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Austin, TX. June 27, 2017

orange queen

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7 replies to this topic

#1 Offline Bryansant - Posted June 28 2017 - 9:13 PM

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1. Location of collection: Austin, Texas, Travis County, in the pool of a suburban apartment complex in south Austin
2. Date of collection: June 27, 2017, early morning, around 7 am; hard rain the night before and still overcast when I noticed them.
3. Habitat of collection: Suburban neighborhood. There are a lot of live oak, red oak, Chinese elm, grass lawns, and other residential/commercial developer landscaping around.
4. Length: 6-7 mm. Apologies, I was able to measure and they are 5 mm.

5. Coloration, hue, pattern and texture: they're orange - they are a bit smaller than S. invicta but look very similar
6. Distinguishing characteristics: quite small and difficult to make out their finer points
7. Anything else distinctive: their orange color
8. Nest description: unknown - new swimming sailor queens.

 

tn_gallery_823_865_86627.jpg

 

tn_gallery_823_865_64429.jpg

 

tn_gallery_823_865_43702.jpg

 

tn_gallery_823_865_106578.jpg

 

tn_gallery_823_865_156337.jpg

 

tn_gallery_823_865_9483.jpg


Edited by Bryansant, June 29 2017 - 9:55 PM.


#2 Offline cpman - Posted June 28 2017 - 11:28 PM

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6-7mm means it's not a native fire ant and it's probably not one of the their ants (I think the biggest queens of those are ~5mm, but don't quote me on that).

 

do you have any way to see how many segments are in the antennal club that these ants appear to have?

 

On another note, I had a yellowish ant fly in the past few days here. I haven't looked closely yet, but it may be the same species as these queens. As I'm also in Austin, that would make sense. I'll check under the microscope tomorrow.



#3 Offline VoidElecent - Posted June 29 2017 - 1:03 PM

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Solenopsis molesta


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#4 Offline Bryansant - Posted June 29 2017 - 7:15 PM

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Thank you both for the input. Looks like I copy/pasted the photos from my gallery folder and into my post incorrectly - they are a bit bigger and clearer than those. 

 

 

med_gallery_823_865_64429.jpg

 

med_gallery_823_865_156337.jpg

 

med_gallery_823_865_86627.jpg



#5 Offline Batspiderfish - Posted June 29 2017 - 7:49 PM

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Most of these look like Pheidole to me.


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If you've enjoyed using my expertise and identifications, please do not create undue ecological risk by releasing your ants. The environment which we keep our pet insects is alien and oftentimes unsanitary, so ensure that wild populations stay safe by giving your ants the best care you can manage for the rest of their lives, as we must do with any other pet.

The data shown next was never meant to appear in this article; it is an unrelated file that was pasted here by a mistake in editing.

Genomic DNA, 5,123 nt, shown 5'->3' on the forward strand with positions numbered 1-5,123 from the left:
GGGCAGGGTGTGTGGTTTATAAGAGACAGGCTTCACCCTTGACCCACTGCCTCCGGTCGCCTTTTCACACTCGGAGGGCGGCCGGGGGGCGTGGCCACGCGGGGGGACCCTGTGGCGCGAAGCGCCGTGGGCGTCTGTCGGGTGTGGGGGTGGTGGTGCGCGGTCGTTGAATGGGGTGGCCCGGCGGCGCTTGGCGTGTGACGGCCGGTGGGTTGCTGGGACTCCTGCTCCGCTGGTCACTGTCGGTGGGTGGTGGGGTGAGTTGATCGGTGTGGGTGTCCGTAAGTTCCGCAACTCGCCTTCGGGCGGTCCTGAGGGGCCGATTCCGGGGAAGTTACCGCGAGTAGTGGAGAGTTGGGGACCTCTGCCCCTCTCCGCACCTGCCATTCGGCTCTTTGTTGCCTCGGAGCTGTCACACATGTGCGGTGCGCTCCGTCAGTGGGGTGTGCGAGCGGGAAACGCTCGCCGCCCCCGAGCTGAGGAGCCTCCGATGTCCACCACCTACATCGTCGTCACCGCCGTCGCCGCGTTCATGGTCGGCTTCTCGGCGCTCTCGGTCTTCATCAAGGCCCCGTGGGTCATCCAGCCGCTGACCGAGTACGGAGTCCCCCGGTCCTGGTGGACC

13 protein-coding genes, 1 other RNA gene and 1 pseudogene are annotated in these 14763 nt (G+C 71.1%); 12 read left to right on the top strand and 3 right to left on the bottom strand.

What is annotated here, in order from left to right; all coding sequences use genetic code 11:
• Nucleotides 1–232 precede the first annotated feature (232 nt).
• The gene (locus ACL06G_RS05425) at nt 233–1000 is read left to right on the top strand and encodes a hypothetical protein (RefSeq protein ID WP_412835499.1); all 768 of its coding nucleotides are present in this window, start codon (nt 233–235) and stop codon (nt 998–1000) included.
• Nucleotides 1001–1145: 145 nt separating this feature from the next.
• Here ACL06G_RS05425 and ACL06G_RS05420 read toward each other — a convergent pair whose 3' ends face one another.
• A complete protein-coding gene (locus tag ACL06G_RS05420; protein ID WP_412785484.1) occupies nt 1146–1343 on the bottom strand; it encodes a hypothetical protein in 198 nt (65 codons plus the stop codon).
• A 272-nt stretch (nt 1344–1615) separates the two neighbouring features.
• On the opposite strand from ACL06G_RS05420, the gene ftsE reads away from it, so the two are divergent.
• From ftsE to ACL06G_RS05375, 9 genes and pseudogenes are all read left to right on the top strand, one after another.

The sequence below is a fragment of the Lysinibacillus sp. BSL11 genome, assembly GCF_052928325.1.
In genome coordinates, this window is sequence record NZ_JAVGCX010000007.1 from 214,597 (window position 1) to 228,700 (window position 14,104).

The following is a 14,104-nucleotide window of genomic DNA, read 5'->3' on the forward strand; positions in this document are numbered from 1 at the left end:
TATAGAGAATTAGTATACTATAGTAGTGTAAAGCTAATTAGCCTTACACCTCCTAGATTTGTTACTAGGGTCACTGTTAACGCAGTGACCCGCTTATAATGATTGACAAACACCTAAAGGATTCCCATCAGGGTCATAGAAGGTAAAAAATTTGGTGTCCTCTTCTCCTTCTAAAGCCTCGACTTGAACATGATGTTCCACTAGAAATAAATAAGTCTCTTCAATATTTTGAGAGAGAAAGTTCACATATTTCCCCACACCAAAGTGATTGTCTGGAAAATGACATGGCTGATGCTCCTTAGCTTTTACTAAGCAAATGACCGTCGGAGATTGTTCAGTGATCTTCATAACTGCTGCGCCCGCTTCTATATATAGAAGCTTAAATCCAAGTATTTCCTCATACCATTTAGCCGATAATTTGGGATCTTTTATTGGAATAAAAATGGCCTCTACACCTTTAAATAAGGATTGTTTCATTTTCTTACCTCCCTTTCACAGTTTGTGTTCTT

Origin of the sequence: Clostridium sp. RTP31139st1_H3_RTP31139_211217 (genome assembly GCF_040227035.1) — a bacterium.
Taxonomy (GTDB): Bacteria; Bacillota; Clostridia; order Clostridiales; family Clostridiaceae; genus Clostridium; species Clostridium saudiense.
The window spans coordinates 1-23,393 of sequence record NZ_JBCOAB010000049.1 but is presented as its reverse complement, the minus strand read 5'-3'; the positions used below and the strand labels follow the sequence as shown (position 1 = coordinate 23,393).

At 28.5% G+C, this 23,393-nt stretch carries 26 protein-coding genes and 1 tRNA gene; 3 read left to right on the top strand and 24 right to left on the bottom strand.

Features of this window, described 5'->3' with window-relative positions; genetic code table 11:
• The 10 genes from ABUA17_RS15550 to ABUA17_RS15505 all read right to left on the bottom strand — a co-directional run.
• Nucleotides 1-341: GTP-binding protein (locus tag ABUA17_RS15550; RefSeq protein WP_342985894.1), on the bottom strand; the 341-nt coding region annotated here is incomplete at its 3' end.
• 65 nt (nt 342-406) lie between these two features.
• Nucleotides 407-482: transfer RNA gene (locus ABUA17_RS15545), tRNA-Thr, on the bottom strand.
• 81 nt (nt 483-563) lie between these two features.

Exotic ants are for those who think that vibrant diversity is something you need to pay money to see. It is illegal to transport live ants across state lines.

 

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#6 Offline Bryansant - Posted June 29 2017 - 9:54 PM

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do you have any way to see how many segments are in the antennal club that these ants appear to have?

 

I'm in the market for one of those macro lens phone camera adapters and will update as soon as I have better photos or find a magnifying lens.



#7 Offline cpman - Posted June 30 2017 - 12:05 PM

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They look like Pheidole to me too. See the spines on the end of the mesosoma in the first photo -- S. molesta doesn't have those.


Edited by cpman, June 30 2017 - 12:46 PM.


#8 Offline TennesseeAnts - Posted June 30 2017 - 2:01 PM

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They look like Pheidole to me too. See the spines on the end of the mesosoma in the first photo -- S. molesta doesn't have those.

 

 

Most of these look like Pheidole to me.

I kinda agree. Apart from any scientific reason(which I have none)they appear to have a more blocky, large head, and I've seen lots of S. molesta queens and they look a little different. S. molesta queens tend to have a little bit of a Crematogaster shape to them, and these are shaped more like Pheidole to me. I could be wrong but I would say these are Pheidole


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       2 Carpenter Ant Colonies (chromaiodes and castaneus)
       

 

        Still looking to collect a Stigmatomma pallipes colony

 

       






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